Usability issue #3: iTunes presented its own global navigation challenge. One evening, after a long day of walking around the medieval city of Lucca in the Tuscany region, I wanted to search for and download a movie from iTunes and relax. From what I could tell, the iTunes application must have resolved against the Wi-Fi’s IP address because it defaulted to Italian. After a frustrating hunt, I finally found a round flag icon in the lower right of the application window with no visual indication that it was clickable. It was indeed a clickable button which brought me to a country selector page where I could choose United States and return to English. While I never had reason to look for a global gateway mechanism in iTunes before, I was surprised that this very popular tool had some pretty serious globalization usability issues. One, that the gateway link was buried at the bottom and, two, that they were using flags to denote language.
Usability issue #4: Browser default language settings on a public computer. At one point, I had a very weak Wi-Fi signal in my Milan hotel room so I resorted to using the guest computer in the lobby to do a quick email check. The Firefox browser was defaulted to the Italian language setting which essentially crippled me as a user right from the start (my Italian is limited to the five most common tourist words). I was trying to log in to an email service and couldn’t remember the order of Firefox’s remember password buttons which were displayed in Italian. (I’ve since made a point to memorize them: ‘Remember’, ‘Never for This Site’ and ‘Not Now’.) I was nervous about clicking the wrong button and storing my user credentials for anyone to access. I quickly abandoned the attempt.
Granted, with each of these issues, I was in Italy where Italian is the official language so a bit of “when in Rome” applies. And I recognize that travelers are not the dominant audience to consider. But the usability issues that were exposed to me while traveling abroad caused me to stop and think. Why is it okay to assume the user speaks Italian just because they’re physically in Italy? The same holds true for the United States and English. Isn’t it better to let the user choose? It was a good wake-up call and food for thought for this unilingual person.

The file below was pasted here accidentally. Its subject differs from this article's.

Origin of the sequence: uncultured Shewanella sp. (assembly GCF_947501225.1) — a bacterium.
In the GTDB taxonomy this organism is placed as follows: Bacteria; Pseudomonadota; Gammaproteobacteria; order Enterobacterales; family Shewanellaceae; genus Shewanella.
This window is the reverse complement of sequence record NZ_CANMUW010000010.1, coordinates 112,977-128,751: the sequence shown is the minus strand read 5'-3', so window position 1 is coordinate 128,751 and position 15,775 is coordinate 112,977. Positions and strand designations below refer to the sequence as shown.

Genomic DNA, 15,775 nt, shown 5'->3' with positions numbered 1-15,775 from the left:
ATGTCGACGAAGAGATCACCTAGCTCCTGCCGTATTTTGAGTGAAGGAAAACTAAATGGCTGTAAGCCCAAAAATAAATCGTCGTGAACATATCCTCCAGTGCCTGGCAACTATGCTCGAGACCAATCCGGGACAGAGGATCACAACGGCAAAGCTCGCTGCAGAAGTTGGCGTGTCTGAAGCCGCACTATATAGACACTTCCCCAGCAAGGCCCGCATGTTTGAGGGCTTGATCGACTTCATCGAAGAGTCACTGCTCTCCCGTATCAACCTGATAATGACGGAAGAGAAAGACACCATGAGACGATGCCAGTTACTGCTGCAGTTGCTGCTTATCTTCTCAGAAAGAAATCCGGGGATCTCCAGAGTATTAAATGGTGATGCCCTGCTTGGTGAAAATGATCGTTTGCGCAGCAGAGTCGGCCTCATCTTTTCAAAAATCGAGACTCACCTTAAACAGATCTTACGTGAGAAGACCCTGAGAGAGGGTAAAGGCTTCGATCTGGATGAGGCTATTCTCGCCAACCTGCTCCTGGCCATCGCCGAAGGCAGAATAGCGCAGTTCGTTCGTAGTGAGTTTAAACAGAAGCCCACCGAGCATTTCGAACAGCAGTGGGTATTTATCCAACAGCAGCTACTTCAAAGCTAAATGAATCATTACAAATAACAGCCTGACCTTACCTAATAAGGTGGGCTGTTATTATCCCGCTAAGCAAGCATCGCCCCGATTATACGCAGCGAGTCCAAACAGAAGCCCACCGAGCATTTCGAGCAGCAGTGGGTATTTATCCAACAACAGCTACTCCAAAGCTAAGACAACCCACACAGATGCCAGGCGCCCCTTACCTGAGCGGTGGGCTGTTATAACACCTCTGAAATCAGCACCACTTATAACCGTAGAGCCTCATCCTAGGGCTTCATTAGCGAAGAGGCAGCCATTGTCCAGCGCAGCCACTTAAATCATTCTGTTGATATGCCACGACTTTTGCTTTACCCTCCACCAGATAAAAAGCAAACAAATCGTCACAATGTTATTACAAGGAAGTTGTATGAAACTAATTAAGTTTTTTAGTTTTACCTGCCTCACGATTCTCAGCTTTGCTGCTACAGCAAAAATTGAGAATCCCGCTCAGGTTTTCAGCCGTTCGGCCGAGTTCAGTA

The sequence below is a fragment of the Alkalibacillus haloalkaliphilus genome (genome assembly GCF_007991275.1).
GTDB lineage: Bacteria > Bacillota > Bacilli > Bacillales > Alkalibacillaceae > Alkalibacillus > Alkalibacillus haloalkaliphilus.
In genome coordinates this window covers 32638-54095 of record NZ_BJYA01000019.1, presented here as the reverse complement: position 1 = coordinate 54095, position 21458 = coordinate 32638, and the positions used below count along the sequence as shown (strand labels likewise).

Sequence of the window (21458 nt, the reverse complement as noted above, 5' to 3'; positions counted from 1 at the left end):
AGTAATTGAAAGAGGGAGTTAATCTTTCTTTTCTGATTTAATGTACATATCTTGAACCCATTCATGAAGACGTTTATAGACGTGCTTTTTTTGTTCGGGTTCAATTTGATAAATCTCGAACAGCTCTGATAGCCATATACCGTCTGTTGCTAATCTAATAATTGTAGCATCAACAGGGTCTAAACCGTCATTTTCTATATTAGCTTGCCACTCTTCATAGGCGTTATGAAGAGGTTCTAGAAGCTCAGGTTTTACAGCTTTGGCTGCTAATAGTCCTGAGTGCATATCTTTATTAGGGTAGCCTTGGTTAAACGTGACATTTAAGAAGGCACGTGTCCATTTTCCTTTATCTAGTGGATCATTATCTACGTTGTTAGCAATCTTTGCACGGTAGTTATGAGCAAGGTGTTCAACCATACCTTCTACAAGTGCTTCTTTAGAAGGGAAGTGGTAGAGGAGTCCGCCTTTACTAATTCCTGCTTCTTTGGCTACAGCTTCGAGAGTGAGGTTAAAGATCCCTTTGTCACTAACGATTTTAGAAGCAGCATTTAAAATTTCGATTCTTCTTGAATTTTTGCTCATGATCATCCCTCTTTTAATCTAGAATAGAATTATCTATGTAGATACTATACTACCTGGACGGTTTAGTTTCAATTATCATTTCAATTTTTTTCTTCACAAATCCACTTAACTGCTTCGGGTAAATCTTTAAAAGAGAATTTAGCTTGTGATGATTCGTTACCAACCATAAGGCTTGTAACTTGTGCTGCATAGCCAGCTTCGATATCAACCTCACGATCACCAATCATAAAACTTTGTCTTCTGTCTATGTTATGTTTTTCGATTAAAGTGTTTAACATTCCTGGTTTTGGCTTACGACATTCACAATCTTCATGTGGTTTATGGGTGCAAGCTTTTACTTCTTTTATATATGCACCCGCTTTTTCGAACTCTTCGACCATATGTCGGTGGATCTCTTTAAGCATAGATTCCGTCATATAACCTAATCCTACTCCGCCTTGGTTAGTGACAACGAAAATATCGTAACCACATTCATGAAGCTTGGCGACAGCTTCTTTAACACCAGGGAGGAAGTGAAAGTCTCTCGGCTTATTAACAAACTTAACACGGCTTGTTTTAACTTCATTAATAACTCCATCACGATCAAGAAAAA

Of course, with most things, it all comes down to cost. Not every business can localize their web sites for every person. There needs to be a sound business reason and then an element of planned targeting to the most common users. So I understand that some of my experience was fluky and won’t be a common issue for others. But it offers an example of why usability is so central to a sound web globalization strategy and why it’s important to always lead with a strategy first.
At Aware we hold to nine strategic recommendations for a sound web globalization strategy. We’ve provided recommendations to clients within this framework ranging from a well-planned international domain strategy, purposeful translation plans, crafting wireframes for a global navigation and gateway, assessing WCM platform capabilities and hosting needs to create the most stable implementation, even creating proposed workflows that can eventually drive WCM processes with or without a translation management vendor. It’s no doubt a tall order to implement and won’t happen overnight.
Yet, the strategy becomes a roadmap for enhancements to various web properties as you execute larger, enterprise-wide globalization processes. For example, businesses typically don’t just need to translate web content, but a larger scale of content of which the web is just a portion. A web globalization strategy will help put you on your way to achieving a consistent user experience from anywhere in the world. Don’t just pursue translation and “slap” up multilingual options. Think about how users will access the site and from there, navigate it.
And that’s what web globalization is all about. Sometimes it just takes a little dose of reality or walking a few steps in someone else’s shoes to see why usability on a global scale is truly important.